Rev. Margaret Minnicks is an ordained Bible teacher. She writes many articles that are Bible lessons.
The Bible says something about almost everything to keep us informed about what God wants us to know in order to live a righteous life. Learn what the Bible says about grief and mourning.
Grief is a deep sorrow that has been caused by a loss. Usually, grief is associated with someone's death. However, grief can be the response to any loss to which a person had an emotional bond.
People grieve because of many losses throughout their lives. Some of those losses include the loss of a job, the end of a relationship, the loss of good health, or the loss of a house, car, or other attachment that once was but is no more.
Grieving is a process. As such, no one can pinpoint the duration of grief. It depends on the person, the person's spiritual beliefs, and the person's spiritual growth among other things. Therefore, the worst thing a person should tell another person is how to grieve, when to grieve, and when to stop grieving.
People react in different ways to grief. Those reactions might include sadness, confusion, shock, being overwhelmed, and even anger.
What the Bible Says About Grief
Grieving is not a sign of weakness or lack of spirituality. Expressing grief can help people deal with intense sorrow over the death of a loved one. Grief is an important part of healing, and it is nothing to be ashamed about. Therefore, people should not hide their grief by pretending they are not hurting.
There are many examples of people grieving in the Bible. David grieved over Saul and Jonathan's death. He was sad over the death of the king and Jonathan, who was David's soul mate.
Jesus understands our grief because, like many of us, He experienced it first hand. Jesus did not hesitate to express His grief by weeping openly at the grave of His friend Lazarus when he others weeping and wailing. Jesus empathized with the people in their grief. He showed that He cares enough to weep with us in our sorrow.
Mourning is the behavior of a person following a loss. To distinguish between grief and mourning, think of grief as the emotional response and mourning as the behavioral response.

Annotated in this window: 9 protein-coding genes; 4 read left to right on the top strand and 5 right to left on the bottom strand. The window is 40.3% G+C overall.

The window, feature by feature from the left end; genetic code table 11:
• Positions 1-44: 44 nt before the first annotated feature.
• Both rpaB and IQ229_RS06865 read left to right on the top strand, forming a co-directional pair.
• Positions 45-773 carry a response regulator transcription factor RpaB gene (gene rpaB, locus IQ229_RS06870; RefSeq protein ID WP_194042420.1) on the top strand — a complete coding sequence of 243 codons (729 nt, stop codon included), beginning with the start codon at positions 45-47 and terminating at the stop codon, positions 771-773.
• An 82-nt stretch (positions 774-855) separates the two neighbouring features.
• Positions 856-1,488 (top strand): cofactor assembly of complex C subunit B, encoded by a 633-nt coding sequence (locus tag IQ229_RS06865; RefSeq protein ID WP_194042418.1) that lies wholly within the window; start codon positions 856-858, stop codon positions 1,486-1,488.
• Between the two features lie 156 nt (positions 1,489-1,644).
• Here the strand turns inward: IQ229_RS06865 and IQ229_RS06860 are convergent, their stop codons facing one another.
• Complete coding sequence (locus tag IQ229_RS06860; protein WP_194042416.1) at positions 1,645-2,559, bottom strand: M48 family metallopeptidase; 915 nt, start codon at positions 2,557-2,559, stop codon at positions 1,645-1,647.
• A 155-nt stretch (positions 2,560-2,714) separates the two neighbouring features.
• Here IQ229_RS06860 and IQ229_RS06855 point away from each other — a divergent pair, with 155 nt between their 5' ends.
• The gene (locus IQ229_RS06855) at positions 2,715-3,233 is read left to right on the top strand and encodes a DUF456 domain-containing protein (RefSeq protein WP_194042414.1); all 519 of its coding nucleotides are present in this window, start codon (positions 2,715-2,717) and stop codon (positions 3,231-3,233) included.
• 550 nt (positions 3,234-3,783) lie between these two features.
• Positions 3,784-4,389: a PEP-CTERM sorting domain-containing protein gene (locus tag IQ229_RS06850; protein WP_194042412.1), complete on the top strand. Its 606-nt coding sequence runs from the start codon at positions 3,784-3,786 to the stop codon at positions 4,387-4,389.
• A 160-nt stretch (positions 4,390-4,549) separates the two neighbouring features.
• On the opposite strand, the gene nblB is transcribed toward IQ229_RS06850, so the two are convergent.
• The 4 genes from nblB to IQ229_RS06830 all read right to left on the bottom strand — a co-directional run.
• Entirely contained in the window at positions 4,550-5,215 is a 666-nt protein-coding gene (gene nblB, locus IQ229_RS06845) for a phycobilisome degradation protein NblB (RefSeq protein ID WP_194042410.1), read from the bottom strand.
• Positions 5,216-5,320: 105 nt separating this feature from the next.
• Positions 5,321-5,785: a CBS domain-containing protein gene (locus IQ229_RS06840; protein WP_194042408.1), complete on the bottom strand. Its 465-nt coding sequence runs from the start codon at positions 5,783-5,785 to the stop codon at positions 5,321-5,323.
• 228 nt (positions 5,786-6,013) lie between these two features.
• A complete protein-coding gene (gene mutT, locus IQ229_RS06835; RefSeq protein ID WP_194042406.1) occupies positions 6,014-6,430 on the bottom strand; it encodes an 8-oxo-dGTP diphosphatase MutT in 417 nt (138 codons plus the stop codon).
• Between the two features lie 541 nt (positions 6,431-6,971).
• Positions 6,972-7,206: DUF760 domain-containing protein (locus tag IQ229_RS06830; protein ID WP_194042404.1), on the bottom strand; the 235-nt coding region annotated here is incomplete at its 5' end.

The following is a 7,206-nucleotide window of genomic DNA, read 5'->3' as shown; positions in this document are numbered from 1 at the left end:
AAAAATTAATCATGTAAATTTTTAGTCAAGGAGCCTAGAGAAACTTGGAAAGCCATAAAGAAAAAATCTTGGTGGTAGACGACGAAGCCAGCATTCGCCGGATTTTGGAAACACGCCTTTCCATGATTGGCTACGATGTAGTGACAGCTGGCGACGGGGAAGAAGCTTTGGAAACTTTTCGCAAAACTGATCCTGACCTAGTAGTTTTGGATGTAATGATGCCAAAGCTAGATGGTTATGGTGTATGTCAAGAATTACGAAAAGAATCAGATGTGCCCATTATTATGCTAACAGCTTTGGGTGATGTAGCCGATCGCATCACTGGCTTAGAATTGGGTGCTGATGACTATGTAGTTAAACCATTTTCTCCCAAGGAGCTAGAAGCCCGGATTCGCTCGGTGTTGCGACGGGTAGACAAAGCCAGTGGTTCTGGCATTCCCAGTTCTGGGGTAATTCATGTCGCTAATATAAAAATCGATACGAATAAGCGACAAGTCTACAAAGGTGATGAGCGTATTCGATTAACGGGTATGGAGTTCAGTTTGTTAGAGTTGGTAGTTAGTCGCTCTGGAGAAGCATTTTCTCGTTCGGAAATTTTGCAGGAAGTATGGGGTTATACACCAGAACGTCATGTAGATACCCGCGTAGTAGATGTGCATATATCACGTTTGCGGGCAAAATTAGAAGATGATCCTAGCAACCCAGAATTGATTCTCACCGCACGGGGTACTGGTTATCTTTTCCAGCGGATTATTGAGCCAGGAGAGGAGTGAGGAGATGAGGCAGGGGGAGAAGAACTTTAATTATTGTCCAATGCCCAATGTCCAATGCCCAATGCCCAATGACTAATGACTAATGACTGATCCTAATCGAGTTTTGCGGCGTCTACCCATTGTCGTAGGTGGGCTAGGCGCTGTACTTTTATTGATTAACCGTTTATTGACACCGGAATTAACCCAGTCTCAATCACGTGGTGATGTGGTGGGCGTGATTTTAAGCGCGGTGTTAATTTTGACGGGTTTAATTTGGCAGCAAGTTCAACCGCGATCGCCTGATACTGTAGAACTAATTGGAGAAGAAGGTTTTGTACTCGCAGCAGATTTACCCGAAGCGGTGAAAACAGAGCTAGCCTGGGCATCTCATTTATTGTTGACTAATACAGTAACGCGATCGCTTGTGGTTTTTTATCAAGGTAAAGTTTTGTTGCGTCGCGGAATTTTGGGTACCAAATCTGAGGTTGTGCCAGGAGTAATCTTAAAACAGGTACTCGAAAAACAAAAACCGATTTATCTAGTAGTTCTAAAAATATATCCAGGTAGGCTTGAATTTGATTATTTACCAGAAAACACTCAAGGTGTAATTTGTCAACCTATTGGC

Emotions associated with grief include sorrow, sadness, depression. Behaviors associated with mourning include wearing black, withdrawing from social events, overeating, not eating, sleeping more than usual, or abstaining from activities that remind people of their loss.
What the Bible Says About Mourning
The Bible teaches us that mourning takes time. When we experience loss, we need time to work through our own grief. No one can do it for us. Sharing feelings with others might help us recover and move on with our lives. Be careful to have a good support system because some people might not be equipped to help. They could cause you to mourn much longer.
The Bible is clear that mourning is an appropriate behavioral response to a loss.
Bereavement is quite different from grief and mourning. Grief and mourning refer to responses to the loss. Bereavement is not a response. It is the period of grief and mourning.
Grieving and mourning are verbs. That means they are what a person does. Bereavement is a noun. That means it is the time the person who experienced the loss grieves and mourns.
Stages of Grief
Of the three keywords above, grief is the only one with stages. Elisabeth Kübler-Ross, the Swiss-American psychiatrist and author of the internationally best-selling book, On Death and Dying believed there are five separate stages of grief. Other psychiatrists have added more stages. In fact, some authorities say there could be up to 12 stages.
Kübler-Ross explained what happens psychologically and emotionally in each stage of grief. Keep in mind that there is no set order of the stages, and not everyone goes through all of the stages. The late psychiatrist did emphasize that one of the stages is the shortest and one is the longest.
- Shock, denial: This is the first and shortest stage of grief. When a person discovers the loss, he can't believe it. The reality of loss has not set during the initial stage of grief.
- Anger: This stage is one of anger and outrage. Some guilt might exist in this stage.
- Bargaining: During this stage, the grieving person engages in internal bargaining and negotiation.
- Depression: This can be the longest stage when a person experiences a great deal of sorrow and sadness.
- Acceptance: The last stage of grief is when the bereaved better understands and accepts the reality of the loss. Sadness still exists, but there is evidence that the grieving person is finally adjusting to the loss.
Have much did you learn from this article?
For each question, choose the best answer. The answer key is below.
- What is the term for the emotional response following a loss, such as sadness, sorrow, anger and even guilt?
- What is the term for behavior responses following a loss, such as wearing black?
- What is the term for the period of grieving and mourning following a loss?
- According to Elisabeth Kübler-Ross, how many stages are there of grief?